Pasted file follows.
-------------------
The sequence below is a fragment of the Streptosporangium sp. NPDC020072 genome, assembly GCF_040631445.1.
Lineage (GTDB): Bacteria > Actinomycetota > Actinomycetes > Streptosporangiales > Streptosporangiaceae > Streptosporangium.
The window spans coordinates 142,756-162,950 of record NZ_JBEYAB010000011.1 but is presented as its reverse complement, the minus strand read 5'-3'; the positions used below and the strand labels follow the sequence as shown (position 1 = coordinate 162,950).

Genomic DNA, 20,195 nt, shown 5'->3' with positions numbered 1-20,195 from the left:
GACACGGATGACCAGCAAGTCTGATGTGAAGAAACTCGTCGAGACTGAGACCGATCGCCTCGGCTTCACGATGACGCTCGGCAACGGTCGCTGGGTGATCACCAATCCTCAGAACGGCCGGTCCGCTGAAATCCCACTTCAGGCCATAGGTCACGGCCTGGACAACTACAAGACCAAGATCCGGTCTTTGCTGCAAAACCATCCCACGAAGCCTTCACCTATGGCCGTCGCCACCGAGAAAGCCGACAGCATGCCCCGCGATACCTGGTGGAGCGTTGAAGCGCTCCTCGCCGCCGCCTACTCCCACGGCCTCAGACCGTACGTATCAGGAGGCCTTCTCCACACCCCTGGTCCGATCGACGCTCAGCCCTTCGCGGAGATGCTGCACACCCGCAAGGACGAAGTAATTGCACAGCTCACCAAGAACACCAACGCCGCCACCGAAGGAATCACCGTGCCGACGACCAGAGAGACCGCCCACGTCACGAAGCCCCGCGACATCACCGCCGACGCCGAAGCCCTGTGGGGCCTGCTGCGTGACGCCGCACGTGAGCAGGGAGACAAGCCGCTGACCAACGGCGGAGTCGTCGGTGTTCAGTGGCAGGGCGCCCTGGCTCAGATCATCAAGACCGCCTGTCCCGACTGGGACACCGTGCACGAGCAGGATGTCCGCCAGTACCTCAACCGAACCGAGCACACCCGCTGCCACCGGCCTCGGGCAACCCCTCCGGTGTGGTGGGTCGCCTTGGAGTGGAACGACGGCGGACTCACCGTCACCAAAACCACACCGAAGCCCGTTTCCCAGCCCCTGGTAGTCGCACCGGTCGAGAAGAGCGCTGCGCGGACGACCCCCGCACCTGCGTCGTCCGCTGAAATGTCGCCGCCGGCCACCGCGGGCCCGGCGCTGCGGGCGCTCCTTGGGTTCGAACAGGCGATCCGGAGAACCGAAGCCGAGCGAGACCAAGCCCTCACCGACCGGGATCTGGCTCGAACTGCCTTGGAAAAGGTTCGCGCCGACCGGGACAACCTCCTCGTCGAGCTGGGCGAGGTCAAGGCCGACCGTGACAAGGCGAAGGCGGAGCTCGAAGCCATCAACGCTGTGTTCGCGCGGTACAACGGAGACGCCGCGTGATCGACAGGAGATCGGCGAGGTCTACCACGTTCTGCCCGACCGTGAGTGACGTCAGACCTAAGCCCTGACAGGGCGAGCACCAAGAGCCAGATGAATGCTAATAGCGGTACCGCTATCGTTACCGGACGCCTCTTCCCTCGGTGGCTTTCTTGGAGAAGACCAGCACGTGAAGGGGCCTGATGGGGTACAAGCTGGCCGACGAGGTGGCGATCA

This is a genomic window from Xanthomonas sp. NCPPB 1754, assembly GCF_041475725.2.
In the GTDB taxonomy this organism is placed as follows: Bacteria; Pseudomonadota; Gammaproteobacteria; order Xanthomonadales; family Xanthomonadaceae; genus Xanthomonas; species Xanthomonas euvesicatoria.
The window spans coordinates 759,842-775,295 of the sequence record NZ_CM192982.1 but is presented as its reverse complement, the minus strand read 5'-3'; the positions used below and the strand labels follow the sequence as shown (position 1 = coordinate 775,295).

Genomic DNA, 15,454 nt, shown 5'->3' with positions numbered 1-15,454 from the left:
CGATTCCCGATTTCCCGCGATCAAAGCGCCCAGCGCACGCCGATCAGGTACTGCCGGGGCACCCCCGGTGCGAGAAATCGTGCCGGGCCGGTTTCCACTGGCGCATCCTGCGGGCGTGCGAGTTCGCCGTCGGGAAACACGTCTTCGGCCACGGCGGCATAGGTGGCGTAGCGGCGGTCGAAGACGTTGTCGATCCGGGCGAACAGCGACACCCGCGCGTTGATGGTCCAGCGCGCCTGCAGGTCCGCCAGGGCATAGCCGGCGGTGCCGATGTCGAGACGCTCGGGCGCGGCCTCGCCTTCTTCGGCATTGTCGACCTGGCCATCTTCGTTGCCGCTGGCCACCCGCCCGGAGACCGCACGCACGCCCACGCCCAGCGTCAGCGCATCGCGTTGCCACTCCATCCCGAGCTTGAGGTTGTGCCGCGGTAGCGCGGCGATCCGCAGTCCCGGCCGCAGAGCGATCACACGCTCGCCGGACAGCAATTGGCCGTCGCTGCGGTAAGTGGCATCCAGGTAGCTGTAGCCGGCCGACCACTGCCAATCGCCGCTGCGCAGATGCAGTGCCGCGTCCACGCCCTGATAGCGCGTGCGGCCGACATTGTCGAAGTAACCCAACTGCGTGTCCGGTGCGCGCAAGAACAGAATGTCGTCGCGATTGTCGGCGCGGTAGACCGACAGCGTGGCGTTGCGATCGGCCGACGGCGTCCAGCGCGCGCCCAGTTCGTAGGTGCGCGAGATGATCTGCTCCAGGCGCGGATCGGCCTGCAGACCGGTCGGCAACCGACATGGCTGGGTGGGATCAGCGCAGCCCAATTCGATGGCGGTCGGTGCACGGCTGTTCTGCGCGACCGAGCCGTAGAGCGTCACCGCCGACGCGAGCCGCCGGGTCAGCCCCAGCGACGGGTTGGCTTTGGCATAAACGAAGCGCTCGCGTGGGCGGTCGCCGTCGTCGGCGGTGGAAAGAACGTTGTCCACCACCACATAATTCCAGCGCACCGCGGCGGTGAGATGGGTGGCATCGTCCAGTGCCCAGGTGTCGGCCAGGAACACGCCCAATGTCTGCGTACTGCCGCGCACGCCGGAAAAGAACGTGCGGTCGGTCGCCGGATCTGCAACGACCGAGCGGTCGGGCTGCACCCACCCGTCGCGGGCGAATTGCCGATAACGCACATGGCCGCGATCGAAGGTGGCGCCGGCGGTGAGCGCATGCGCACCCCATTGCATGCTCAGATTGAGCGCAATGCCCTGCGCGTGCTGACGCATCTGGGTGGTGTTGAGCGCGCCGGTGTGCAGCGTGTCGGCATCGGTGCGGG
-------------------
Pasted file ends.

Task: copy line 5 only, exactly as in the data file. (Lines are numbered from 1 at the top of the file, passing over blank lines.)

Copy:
GACACGGATGACCAGCAAGTCTGATGTGAAGAAACTCGTCGAGACTGAGACCGATCGCCTCGGCTTCACGATGACGCTCGGCAACGGTCGCTGGGTGATCACCAATCCTCAGAACGGCCGGTCCGCTGAAATCCCACTTCAGGCCATAGGTCACGGCCTGGACAACTACAAGACCAAGATCCGGTCTTTGCTGCAAAACCATCCCACGAAGCCTTCACCTATGGCCGTCGCCACCGAGAAAGCCGACAGCATGCCCCGCGATACCTGGTGGAGCGTTGAAGCGCTCCTCGCCGCCGCCTACTCCCACGGCCTCAGACCGTACGTATCAGGAGGCCTTCTCCACACCCCTGGTCCGATCGACGCTCAGCCCTTCGCGGAGATGCTGCACACCCGCAAGGACGAAGTAATTGCACAGCTCACCAAGAACACCAACGCCGCCACCGAAGGAATCACCGTGCCGACGACCAGAGAGACCGCCCACGTCACGAAGCCCCGCGACATCACCGCCGACGCCGAAGCCCTGTGGGGCCTGCTGCGTGACGCCGCACGTGAGCAGGGAGACAAGCCGCTGACCAACGGCGGAGTCGTCGGTGTTCAGTGGCAGGGCGCCCTGGCTCAGATCATCAAGACCGCCTGTCCCGACTGGGACACCGTGCACGAGCAGGATGTCCGCCAGTACCTCAACCGAACCGAGCACACCCGCTGCCACCGGCCTCGGGCAACCCCTCCGGTGTGGTGGGTCGCCTTGGAGTGGAACGACGGCGGACTCACCGTCACCAAAACCACACCGAAGCCCGTTTCCCAGCCCCTGGTAGTCGCACCGGTCGAGAAGAGCGCTGCGCGGACGACCCCCGCACCTGCGTCGTCCGCTGAAATGTCGCCGCCGGCCACCGCGGGCCCGGCGCTGCGGGCGCTCCTTGGGTTCGAACAGGCGATCCGGAGAACCGAAGCCGAGCGAGACCAAGCCCTCACCGACCGGGATCTGGCTCGAACTGCCTTGGAAAAGGTTCGCGCCGACCGGGACAACCTCCTCGTCGAGCTGGGCGAGGTCAAGGCCGACCGTGACAAGGCGAAGGCGGAGCTCGAAGCCATCAACGCTGTGTTCGCGCGGTACAACGGAGACGCCGCGTGATCGACAGGAGATCGGCGAGGTCTACCACGTTCTGCCCGACCGTGAGTGACGTCAGACCTAAGCCCTGACAGGGCGAGCACCAAGAGCCAGATGAATGCTAATAGCGGTACCGCTATCGTTACCGGACGCCTCTTCCCTCGGTGGCTTTCTTGGAGAAGACCAGCACGTGAAGGGGCCTGATGGGGTACAAGCTGGCCGACGAGGTGGCGATCA